The most exciting part of starting a garden, of course, is picking out the plants you want to grow. Use the USDA Hardiness Zone map to choose; some plants are more sensitive to heat and cold than others are. When you buy your seeds or seedlings, you may be able to check the package for hardiness zone information, but if you’re buying from a Farmer’s Market or organic nursery, there’s also a pretty good chance that the person selling you the plant knows what kind of climate it needs to survive. Never be afraid to ask! Many people like to start out with tomatoes, but zucchini and sugar snap peas are also good options for novices in the practice.. Remember, you don’t need to start out large – a few healthy plants and a single armful of vegetables may represent a good beginning. It’ll take you a few seasons to get the hang of gardening anyway, so you may as well experiment.
Next, choose where you want to plant. A profitable garden yield requires about six full hours of sunlight every day. Look for places where the grass grows thick and healthy. This indicates that the natural soil drainage in that area is generally good for plants. Plan your garden so that you won’t need to step on or over your crop. Raised beds are a popular idea, since they not only keep plants safe from your boots, but waste less water and discourage weeds. However, if you want to plant right in the ground, mark the area where you want your garden with stakes and string. Then comes the fun part: tearing up your lawn! Use a hoe to break up and remove the grass and weeds that inhabit the area that will be your garden. (You can compost that old lawn, too. We’ll talk more about that in the next section.) Once your lawn is gone, congratulations! You’re ready to plant organic!
Plant your seeds and seedlings according to the instructions on the packet or from the seller. When you water your fledgling plants, use room-temperature water and aim for the roots – a regular deluge can injure tender new leaves. Check your garden often. If the soil is dry to the depth of half an inch, it’s time to break out the watering can. Remember, weeds can sprout in a matter of hours and choke your plants out within weeks, so while you’re checking on the dryness of your soil, pull anything that you didn’t personally plant. When your plants produce fruit, pick them ripe: picked plants are more likely to give you high yields!
Obviously, all of this applies to those of us who are lucky enough to have access to some sunny land for gardening, but there’s good news for renters, too! If you live in an apartment and still want to grow your own organic food, your solution is the Miracle-Gro AeroGarden 7, the ultimate indoor herb and vegetable grower. Your gardener friends may find themselves envying this compact and efficient little gardening system, which is particularly ideal for chefs who want to cook with the freshest food possible.
In case you need some fresh seeds to plant in your new home herb grower, here’s the ultimate pack of certified organic herb seeds on Amazon.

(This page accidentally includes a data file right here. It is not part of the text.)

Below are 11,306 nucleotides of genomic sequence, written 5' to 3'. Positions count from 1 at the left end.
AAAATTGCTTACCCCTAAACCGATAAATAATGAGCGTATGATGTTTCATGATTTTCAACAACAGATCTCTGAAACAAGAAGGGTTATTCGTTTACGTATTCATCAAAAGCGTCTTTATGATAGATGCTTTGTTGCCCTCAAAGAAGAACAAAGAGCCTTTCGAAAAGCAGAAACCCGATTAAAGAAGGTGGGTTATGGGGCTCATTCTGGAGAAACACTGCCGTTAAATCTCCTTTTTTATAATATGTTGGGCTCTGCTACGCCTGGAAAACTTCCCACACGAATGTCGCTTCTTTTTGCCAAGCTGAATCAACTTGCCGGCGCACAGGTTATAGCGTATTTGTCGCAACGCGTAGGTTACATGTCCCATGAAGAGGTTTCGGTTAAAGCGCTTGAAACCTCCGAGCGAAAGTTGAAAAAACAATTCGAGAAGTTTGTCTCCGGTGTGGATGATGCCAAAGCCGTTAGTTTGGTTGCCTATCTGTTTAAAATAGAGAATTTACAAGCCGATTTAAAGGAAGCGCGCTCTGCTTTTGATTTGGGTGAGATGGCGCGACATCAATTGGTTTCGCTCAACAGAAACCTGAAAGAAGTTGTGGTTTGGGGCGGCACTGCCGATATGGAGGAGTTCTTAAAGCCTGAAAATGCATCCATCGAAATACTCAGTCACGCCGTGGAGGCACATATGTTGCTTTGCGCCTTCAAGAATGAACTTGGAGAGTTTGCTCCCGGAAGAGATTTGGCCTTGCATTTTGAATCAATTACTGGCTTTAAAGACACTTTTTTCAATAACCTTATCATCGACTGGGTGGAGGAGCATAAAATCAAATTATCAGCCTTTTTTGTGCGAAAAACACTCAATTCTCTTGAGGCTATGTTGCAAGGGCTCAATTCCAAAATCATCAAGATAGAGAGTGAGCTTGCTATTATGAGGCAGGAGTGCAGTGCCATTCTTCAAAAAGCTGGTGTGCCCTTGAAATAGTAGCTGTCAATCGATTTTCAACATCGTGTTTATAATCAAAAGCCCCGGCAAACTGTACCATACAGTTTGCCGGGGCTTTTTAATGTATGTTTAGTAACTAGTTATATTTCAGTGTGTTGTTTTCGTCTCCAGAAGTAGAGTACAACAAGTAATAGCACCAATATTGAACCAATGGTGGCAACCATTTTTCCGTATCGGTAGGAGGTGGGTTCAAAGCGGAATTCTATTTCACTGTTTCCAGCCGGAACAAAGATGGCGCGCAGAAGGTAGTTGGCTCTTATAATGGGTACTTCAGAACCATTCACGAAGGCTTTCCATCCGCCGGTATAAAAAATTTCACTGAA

What kind of fertilizers and stimulants to use?
Plants will often grow fairly well on their own, but there are many options for encouraging them to get bigger and tastier. Fertilizers are easy to make and acquire, and among the most popular of them is mulch.
Home composting is a great way to get good organic fertilizers.
Picture credit: Pinterest
Look for a compost bin or build one. Make sure there’s plenty of room for air to get in through the sides, since decomposition won’t happen without oxygen. Next, just add what you want to compost. A good bet is to alternate layers of brown material, green material, and dirt. Brown material is dry, dead plants. Leaves, garden trimmings, and the lawn that you have dug up for your garden are ideal. Green material includes kitchen scraps (veggies only) and manure. (When you use manure, make sure it’s strictly from vegetarian animals!) Your dirt layer should be four to six inches deep. Turn the compost over regularly and add just a little water to keep it moist, and in mostly eight weeks, you could have a healthy, workable garden mulch. If this sounds too intense for your little city apartment, then don’t despair: a handful of worms can reduce your kitchen scraps to fertilizer with minimum hassle.
Bio stimulants are another good way to make sure that you have a large, healthy crop. These are concentrations of minerals and naturally-occurring compounds that give plants a leg up. Using these compounds on your vegetables makes them hardy against the elements, more likely to grow large, and brings them into better balance with the environment around them. Ocean water concentrate and humic acid are both good options whether you’re an experienced organic farmer or just starting out. Be sure to check out our post on fertilizers and stimulants for more information!
If you’d like to learn more about how to grow food at home, make sure you check the books below.
Best rated organic gardening books for beginners
- Organic Gardening Beginner’s Manual
- A Beginners Guide to Organic Vegetable Gardening: Introduction to Composting, Worm Farming, No Dig Raised & Wicking Gardens Plus More…
- The Organic Gardener’s Handbook of Natural Pest and Disease Control: A Complete Guide to Maintaining a Healthy Garden and Yard the Earth-Friendly Way
Organic gardening is healthy, enjoyable, and a great way to put real food on your table. Good luck and have fun!